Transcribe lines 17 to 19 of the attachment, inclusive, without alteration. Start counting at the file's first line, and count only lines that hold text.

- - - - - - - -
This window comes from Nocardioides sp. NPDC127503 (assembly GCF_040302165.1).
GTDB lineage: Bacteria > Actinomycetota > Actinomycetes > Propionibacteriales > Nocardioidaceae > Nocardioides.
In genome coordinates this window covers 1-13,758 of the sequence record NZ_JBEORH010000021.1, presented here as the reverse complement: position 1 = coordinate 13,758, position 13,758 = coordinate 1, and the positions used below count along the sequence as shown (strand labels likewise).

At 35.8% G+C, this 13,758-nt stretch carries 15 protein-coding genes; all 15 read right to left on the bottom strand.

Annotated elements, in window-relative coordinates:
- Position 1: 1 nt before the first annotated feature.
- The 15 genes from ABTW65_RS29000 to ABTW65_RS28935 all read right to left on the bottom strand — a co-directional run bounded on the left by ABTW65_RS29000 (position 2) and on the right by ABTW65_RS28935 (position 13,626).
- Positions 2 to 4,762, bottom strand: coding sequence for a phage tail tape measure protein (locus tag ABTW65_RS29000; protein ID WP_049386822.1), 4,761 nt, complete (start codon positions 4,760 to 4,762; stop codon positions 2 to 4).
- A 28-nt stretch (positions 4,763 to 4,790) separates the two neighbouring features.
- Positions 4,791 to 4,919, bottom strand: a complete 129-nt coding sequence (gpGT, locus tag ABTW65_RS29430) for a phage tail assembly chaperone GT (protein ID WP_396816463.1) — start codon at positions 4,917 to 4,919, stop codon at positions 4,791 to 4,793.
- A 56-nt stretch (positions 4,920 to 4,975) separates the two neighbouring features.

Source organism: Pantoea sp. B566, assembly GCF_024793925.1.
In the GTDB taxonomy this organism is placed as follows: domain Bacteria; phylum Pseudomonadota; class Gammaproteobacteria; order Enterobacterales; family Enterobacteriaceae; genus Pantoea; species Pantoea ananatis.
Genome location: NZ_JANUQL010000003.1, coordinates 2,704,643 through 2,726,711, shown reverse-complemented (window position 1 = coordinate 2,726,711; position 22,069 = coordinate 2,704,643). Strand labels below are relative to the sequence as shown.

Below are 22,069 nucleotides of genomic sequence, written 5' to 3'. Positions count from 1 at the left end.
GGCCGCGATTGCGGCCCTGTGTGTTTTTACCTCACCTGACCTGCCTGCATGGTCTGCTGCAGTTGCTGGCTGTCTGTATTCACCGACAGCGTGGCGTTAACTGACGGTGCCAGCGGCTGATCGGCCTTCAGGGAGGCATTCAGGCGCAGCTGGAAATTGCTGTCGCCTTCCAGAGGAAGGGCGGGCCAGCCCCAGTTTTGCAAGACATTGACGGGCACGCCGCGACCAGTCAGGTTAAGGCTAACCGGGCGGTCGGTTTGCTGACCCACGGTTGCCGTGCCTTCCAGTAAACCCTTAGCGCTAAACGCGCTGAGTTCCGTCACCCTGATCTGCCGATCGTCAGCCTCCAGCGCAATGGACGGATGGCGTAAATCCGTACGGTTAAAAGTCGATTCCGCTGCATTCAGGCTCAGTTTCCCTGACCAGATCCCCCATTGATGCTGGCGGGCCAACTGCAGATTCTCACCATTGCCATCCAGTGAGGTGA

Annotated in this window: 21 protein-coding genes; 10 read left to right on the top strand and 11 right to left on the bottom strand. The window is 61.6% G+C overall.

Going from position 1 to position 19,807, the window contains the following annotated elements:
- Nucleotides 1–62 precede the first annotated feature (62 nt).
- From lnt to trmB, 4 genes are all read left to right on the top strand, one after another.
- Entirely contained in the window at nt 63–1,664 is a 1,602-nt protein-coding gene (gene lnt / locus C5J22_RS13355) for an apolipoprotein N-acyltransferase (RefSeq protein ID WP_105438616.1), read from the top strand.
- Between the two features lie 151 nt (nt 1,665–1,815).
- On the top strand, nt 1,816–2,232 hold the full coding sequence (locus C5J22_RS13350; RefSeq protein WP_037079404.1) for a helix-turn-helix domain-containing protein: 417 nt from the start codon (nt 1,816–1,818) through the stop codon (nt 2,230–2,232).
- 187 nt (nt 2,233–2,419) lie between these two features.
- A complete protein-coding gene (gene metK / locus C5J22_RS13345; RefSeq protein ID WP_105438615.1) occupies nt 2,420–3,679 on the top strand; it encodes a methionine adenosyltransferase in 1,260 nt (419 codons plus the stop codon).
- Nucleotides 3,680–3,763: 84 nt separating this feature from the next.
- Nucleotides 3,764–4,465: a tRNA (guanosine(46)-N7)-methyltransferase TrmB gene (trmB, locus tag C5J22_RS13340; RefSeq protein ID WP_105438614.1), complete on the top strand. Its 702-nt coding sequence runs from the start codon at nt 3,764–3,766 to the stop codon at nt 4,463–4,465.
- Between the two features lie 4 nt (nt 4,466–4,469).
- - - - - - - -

Annotated in this window: 21 protein-coding genes; 10 read left to right on the top strand and 11 right to left on the bottom strand. The window is 61.6% G+C overall.

Going from position 1 to position 19,807, the window contains the following annotated elements:
- Nucleotides 1–62 precede the first annotated feature (62 nt).